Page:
Epidemiology of paratuberculosis in sheep and goats in southern Spain

Preventive Veterinary Medicine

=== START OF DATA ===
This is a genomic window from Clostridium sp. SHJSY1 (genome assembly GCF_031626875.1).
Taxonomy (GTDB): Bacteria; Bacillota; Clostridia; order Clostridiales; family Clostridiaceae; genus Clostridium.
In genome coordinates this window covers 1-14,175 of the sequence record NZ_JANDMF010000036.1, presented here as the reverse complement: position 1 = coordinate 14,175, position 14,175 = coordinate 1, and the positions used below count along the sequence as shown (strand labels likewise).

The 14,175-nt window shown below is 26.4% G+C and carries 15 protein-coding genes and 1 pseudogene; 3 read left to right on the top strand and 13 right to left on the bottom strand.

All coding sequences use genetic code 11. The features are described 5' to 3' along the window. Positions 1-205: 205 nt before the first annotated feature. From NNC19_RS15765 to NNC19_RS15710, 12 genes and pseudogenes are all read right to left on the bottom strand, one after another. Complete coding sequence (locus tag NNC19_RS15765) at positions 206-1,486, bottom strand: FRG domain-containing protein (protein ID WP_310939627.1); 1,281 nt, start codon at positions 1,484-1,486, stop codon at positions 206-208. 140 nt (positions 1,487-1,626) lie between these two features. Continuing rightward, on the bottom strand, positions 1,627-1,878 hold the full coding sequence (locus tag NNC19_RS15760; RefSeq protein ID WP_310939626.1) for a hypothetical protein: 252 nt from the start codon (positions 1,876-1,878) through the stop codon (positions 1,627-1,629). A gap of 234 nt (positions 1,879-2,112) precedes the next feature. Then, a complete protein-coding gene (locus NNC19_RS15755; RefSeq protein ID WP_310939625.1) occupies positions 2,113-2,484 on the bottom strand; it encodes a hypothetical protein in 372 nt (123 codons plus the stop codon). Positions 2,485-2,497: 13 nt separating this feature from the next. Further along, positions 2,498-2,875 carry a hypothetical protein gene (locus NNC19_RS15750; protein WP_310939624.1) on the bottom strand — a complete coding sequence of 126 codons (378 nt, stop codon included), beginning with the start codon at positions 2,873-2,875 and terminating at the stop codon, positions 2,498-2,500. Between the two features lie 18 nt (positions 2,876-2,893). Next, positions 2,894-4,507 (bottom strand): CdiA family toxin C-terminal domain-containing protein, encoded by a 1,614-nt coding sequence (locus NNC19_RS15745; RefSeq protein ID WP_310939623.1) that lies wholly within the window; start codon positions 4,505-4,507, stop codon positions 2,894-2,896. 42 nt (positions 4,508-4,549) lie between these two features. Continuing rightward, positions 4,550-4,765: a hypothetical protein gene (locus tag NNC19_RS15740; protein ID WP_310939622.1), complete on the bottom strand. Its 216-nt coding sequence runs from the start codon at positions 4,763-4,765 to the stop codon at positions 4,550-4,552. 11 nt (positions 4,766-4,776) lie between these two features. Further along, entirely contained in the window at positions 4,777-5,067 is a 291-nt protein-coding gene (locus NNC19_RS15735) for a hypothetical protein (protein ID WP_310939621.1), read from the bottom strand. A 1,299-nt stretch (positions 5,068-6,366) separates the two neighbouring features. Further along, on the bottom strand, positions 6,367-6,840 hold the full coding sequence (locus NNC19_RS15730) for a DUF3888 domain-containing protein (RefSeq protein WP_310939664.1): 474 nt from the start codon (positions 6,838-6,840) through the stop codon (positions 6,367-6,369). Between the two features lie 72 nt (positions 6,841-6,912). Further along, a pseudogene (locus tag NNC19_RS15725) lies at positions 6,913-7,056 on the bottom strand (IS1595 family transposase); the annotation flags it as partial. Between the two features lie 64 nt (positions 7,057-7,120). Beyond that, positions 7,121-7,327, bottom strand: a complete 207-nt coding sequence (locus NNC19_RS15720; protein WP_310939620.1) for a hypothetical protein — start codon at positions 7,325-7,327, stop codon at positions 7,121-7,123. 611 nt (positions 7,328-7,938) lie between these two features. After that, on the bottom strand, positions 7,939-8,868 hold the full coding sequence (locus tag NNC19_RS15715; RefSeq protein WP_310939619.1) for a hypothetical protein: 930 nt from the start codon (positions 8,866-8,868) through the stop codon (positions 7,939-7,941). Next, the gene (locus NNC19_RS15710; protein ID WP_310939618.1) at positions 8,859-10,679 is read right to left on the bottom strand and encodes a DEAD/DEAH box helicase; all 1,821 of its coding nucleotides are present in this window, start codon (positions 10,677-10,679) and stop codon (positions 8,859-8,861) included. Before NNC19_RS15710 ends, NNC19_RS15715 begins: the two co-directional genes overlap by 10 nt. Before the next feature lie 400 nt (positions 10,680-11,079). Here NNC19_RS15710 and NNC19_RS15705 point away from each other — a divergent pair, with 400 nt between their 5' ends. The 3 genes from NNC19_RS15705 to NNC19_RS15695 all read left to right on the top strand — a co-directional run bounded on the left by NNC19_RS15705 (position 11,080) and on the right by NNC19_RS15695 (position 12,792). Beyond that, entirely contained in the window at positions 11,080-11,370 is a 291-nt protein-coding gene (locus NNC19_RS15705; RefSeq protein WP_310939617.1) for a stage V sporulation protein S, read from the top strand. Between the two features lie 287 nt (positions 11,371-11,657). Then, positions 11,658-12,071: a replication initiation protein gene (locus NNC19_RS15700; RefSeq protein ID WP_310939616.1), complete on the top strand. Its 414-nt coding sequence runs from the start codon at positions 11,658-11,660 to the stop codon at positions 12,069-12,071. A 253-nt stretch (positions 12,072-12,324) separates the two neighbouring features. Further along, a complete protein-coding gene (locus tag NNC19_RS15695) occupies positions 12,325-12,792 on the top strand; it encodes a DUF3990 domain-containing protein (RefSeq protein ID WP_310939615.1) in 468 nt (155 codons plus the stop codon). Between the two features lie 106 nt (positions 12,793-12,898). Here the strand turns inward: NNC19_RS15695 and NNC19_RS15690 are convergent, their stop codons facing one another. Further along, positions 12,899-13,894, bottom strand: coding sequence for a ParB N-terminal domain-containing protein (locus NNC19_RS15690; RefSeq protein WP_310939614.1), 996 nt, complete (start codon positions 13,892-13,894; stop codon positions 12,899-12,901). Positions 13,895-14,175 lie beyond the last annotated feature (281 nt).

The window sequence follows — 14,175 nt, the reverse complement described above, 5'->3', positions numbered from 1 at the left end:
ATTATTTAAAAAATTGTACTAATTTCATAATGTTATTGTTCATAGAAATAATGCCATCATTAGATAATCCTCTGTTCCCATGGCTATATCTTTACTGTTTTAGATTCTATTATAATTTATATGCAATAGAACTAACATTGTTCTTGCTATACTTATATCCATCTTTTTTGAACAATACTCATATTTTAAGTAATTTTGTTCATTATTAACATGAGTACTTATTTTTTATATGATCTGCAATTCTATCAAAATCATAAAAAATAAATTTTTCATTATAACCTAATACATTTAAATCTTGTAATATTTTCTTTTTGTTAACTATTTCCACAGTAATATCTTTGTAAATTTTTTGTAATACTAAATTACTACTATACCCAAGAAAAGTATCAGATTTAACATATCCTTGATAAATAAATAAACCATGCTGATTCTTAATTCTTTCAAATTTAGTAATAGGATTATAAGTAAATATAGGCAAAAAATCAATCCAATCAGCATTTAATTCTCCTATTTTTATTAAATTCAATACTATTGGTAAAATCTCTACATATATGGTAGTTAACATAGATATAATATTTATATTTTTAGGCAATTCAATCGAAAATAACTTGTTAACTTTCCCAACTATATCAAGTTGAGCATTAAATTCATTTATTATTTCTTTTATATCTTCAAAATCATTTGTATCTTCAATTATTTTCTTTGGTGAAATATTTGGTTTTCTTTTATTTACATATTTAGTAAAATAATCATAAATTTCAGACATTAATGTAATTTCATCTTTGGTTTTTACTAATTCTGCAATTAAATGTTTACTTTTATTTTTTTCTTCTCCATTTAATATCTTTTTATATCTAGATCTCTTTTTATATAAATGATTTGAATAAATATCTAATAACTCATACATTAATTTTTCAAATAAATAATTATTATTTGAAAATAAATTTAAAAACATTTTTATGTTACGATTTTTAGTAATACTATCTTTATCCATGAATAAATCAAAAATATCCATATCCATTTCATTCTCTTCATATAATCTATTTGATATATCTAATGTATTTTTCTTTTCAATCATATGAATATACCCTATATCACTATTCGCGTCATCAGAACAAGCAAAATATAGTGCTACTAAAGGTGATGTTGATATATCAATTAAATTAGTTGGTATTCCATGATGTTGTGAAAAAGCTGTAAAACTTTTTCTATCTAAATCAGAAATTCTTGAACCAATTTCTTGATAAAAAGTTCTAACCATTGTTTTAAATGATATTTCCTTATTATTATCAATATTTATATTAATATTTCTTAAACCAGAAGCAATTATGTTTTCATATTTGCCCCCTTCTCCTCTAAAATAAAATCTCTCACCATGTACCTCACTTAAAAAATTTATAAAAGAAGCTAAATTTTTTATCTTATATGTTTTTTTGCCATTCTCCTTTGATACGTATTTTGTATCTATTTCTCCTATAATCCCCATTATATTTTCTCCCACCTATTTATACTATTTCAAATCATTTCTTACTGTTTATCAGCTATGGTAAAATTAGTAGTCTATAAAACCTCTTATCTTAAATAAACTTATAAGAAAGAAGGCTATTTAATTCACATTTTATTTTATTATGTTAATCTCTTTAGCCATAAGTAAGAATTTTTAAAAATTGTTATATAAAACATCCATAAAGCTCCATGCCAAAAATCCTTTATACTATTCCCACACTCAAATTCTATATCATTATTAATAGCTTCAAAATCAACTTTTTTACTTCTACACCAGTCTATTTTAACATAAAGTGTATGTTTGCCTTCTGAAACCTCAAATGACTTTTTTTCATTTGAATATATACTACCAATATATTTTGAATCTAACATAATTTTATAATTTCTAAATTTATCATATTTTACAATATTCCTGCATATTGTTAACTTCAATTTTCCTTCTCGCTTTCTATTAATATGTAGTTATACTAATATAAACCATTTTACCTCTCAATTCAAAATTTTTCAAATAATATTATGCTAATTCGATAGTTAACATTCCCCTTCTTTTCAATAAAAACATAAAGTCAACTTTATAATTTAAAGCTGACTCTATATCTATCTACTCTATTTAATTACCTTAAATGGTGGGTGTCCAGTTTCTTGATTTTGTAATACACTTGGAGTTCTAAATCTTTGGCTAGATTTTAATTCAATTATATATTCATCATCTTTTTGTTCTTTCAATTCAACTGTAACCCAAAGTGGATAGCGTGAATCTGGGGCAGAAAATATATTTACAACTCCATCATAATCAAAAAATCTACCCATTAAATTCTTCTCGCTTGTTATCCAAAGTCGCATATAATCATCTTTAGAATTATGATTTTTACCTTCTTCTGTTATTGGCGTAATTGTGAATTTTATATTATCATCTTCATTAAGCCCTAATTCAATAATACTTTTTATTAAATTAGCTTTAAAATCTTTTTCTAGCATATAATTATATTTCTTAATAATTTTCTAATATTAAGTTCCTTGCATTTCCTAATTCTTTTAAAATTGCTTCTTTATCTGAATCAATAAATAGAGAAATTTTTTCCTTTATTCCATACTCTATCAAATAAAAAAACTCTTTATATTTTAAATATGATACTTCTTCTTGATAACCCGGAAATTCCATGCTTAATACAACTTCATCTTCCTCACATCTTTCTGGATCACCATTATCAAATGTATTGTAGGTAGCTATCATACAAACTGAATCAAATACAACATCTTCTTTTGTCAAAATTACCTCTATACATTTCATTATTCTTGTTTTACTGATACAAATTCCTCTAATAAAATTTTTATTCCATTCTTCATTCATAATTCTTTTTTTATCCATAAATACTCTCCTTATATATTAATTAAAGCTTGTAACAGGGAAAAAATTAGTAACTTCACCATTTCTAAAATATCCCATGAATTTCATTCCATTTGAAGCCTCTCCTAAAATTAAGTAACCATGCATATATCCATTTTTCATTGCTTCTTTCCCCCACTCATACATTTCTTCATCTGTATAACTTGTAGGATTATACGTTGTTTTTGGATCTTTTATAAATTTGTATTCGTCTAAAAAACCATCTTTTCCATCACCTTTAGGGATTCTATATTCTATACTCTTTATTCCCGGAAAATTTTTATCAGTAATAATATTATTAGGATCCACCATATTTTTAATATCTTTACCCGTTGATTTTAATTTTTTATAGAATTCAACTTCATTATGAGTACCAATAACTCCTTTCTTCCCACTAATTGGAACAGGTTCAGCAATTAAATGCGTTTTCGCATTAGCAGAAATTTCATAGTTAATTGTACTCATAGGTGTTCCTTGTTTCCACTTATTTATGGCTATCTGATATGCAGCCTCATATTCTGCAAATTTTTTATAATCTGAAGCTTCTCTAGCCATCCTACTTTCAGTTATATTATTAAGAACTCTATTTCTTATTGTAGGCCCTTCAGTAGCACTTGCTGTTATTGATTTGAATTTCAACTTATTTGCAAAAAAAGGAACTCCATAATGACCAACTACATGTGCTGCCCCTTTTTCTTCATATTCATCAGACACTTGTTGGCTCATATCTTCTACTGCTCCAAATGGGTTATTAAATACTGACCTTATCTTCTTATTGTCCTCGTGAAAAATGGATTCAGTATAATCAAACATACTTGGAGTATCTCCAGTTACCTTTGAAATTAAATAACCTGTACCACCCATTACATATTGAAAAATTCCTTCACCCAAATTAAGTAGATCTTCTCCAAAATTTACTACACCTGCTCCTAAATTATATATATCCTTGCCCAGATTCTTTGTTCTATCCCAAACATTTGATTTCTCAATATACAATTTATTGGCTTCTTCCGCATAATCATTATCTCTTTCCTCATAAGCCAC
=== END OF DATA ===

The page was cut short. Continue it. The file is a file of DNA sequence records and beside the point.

Paratuberculosis is a worldwide, chronic infectious disease caused by Mycobacterium avium subsp. paratuberculosis (MAP) that mainly affects ruminant species. This disease has a significant economic impact on small ruminant production due to the costs of implementing control measures and production losses. A cross-sectional study was carried out to determine the seroprevalence, spatial distribution and risk factors associated with MAP exposure in sheep and goats in Andalusia (southern Spain). Serum samples from 4134 small ruminants (2266 sheep and 1868 goats) in 153 flocks were tested by an in-house ELISA for antibodies against MAP using paratuberculosis protoplasmic antigen 3 (PPA3) as coating antigen. Antibodies against MAP were detected in 8.1% (183/2266; 95% CI: 7.0–9.2%) of sheep and 20.0% (374/1868; 95% CI: 18.2–21.8%) of goats. The true individual seroprevalence was 8.4% (95% CI: 6.9–10.1%) in sheep and 25.2% (95% CI: 22.7–27.8%) in goats. Seropositivity was detected in 66.3% (55/83; 95% CI: 56.1–76.4%) of sheep herds and 90.0% (63/70; 95% CI: 83.0–97.0%) of goat herds. Spatial analysis identified three statistically significant clusters (p < 0.05) associated with areas with higher seroprevalence of MAP. The main risk factors potentially associated with MAP exposure were: species (goat) and absence of perimeter livestock fencing. The results of this study show that MAP is widespread in small ruminant populations in southern Spain and suggest that goats may play a more important role than sheep in the transmission and maintenance of MAP. Because of animal health concerns and the economic consequences of paratuberculosis, appropriate surveillance and control programs are required to reduce the risk of MAP infections in small ruminant flocks in this country.

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